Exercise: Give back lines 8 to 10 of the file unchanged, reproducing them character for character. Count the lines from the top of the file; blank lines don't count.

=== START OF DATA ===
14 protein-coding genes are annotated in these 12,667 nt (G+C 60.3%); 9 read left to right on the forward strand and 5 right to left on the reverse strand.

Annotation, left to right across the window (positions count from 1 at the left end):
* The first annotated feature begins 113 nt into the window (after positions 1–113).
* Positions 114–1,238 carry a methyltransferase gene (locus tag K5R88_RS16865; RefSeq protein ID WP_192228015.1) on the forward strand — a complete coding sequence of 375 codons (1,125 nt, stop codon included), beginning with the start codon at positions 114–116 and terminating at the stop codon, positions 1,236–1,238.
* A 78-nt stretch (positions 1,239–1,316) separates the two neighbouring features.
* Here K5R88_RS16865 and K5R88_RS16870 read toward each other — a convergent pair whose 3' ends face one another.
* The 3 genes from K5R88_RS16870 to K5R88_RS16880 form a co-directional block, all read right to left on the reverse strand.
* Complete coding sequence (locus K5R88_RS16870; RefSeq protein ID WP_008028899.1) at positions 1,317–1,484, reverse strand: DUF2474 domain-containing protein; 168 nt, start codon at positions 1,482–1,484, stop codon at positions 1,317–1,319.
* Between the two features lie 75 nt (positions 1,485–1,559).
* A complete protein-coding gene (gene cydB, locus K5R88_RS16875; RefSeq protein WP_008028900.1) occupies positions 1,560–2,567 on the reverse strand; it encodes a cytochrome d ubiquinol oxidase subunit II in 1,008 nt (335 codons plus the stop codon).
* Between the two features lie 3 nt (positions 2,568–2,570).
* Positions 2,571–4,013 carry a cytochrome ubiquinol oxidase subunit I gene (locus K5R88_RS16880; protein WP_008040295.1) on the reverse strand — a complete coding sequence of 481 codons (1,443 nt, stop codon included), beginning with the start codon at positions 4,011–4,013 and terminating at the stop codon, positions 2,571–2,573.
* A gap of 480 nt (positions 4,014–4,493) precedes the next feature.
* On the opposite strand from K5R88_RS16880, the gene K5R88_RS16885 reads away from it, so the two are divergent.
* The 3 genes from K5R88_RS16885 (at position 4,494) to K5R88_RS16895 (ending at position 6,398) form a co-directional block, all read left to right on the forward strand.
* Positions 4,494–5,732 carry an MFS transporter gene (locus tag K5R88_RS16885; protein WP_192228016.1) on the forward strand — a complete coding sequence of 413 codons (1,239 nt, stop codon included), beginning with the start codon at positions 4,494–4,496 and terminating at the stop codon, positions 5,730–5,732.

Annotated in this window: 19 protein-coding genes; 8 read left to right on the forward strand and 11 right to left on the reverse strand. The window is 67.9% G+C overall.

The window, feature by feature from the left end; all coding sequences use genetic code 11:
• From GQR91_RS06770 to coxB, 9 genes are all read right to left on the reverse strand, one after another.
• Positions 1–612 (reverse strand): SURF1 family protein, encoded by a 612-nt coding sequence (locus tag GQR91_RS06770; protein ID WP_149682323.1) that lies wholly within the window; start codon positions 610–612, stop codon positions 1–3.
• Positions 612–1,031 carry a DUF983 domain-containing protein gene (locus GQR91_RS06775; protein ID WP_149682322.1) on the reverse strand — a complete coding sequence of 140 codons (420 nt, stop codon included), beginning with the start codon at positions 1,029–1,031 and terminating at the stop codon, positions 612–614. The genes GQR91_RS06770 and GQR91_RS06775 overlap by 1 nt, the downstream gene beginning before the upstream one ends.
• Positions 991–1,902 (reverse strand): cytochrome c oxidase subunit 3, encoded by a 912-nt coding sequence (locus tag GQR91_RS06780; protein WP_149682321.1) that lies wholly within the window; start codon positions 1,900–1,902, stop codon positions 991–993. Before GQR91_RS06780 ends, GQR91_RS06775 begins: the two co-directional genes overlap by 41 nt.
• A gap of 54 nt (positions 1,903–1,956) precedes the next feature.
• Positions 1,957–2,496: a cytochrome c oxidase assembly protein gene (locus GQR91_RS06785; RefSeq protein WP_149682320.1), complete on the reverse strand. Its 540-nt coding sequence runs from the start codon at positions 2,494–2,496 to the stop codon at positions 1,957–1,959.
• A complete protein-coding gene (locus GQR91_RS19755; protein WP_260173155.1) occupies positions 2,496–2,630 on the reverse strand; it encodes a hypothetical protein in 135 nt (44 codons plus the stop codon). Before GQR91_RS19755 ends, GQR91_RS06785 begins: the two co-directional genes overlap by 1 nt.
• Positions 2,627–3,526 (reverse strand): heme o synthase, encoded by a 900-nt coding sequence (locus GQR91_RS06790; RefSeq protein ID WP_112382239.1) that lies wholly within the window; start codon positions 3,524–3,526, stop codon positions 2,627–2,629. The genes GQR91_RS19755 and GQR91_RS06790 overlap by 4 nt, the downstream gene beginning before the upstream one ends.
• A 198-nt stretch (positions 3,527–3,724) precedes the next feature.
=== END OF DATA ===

* Complete coding sequence (locus K5R88_RS16870; RefSeq protein ID WP_008028899.1) at positions 1,317–1,484, reverse strand: DUF2474 domain-containing protein; 168 nt, start codon at positions 1,482–1,484, stop codon at positions 1,317–1,319.
* Between the two features lie 75 nt (positions 1,485–1,559).
* A complete protein-coding gene (gene cydB, locus K5R88_RS16875; RefSeq protein WP_008028900.1) occupies positions 1,560–2,567 on the reverse strand; it encodes a cytochrome d ubiquinol oxidase subunit II in 1,008 nt (335 codons plus the stop codon).